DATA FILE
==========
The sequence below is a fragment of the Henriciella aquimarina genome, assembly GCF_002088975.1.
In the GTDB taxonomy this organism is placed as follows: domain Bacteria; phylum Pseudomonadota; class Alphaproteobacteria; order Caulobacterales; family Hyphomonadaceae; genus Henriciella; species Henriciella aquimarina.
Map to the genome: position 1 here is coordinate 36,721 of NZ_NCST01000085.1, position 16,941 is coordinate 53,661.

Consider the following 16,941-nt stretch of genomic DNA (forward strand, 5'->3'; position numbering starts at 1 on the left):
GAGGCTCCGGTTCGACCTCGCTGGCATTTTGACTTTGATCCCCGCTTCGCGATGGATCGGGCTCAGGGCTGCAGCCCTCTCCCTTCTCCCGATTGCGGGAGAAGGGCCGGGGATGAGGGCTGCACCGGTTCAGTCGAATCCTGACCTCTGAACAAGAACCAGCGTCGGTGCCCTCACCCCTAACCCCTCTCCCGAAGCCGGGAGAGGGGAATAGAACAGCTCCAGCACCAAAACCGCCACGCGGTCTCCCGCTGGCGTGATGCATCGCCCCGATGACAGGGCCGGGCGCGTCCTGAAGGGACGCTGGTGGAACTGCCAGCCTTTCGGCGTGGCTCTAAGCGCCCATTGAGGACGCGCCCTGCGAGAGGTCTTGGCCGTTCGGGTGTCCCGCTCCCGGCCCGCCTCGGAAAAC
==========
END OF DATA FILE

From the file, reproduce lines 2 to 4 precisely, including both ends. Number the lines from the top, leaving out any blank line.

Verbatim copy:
In the GTDB taxonomy this organism is placed as follows: domain Bacteria; phylum Pseudomonadota; class Alphaproteobacteria; order Caulobacterales; family Hyphomonadaceae; genus Henriciella; species Henriciella aquimarina.
Map to the genome: position 1 here is coordinate 36,721 of NZ_NCST01000085.1, position 16,941 is coordinate 53,661.

Consider the following 16,941-nt stretch of genomic DNA (forward strand, 5'->3'; position numbering starts at 1 on the left):